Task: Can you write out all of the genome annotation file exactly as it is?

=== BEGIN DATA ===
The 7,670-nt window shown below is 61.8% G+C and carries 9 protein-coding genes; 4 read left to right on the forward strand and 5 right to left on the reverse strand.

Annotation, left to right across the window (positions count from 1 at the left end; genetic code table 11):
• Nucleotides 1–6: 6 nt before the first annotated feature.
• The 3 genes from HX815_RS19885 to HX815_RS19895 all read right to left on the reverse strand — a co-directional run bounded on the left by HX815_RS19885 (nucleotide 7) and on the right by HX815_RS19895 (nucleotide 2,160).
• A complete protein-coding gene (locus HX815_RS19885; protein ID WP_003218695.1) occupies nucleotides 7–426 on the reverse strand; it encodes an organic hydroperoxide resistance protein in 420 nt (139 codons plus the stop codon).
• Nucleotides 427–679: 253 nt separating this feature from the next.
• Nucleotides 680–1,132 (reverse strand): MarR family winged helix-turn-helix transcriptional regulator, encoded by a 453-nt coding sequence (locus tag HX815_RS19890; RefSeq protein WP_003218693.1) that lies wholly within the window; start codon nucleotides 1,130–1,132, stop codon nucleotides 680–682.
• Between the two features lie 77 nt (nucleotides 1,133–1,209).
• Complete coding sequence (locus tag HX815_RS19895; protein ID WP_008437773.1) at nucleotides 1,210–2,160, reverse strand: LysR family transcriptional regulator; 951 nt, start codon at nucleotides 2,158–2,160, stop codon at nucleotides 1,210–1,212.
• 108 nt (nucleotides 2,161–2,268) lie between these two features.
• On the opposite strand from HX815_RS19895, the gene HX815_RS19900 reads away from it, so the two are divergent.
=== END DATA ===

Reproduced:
The 7,670-nt window shown below is 61.8% G+C and carries 9 protein-coding genes; 4 read left to right on the forward strand and 5 right to left on the reverse strand.

Annotation, left to right across the window (positions count from 1 at the left end; genetic code table 11):
• Nucleotides 1–6: 6 nt before the first annotated feature.
• The 3 genes from HX815_RS19885 to HX815_RS19895 all read right to left on the reverse strand — a co-directional run bounded on the left by HX815_RS19885 (nucleotide 7) and on the right by HX815_RS19895 (nucleotide 2,160).
• A complete protein-coding gene (locus HX815_RS19885; protein ID WP_003218695.1) occupies nucleotides 7–426 on the reverse strand; it encodes an organic hydroperoxide resistance protein in 420 nt (139 codons plus the stop codon).
• Nucleotides 427–679: 253 nt separating this feature from the next.
• Nucleotides 680–1,132 (reverse strand): MarR family winged helix-turn-helix transcriptional regulator, encoded by a 453-nt coding sequence (locus tag HX815_RS19890; RefSeq protein WP_003218693.1) that lies wholly within the window; start codon nucleotides 1,130–1,132, stop codon nucleotides 680–682.
• Between the two features lie 77 nt (nucleotides 1,133–1,209).
• Complete coding sequence (locus tag HX815_RS19895; protein ID WP_008437773.1) at nucleotides 1,210–2,160, reverse strand: LysR family transcriptional regulator; 951 nt, start codon at nucleotides 2,158–2,160, stop codon at nucleotides 1,210–1,212.
• 108 nt (nucleotides 2,161–2,268) lie between these two features.
• On the opposite strand from HX815_RS19895, the gene HX815_RS19900 reads away from it, so the two are divergent.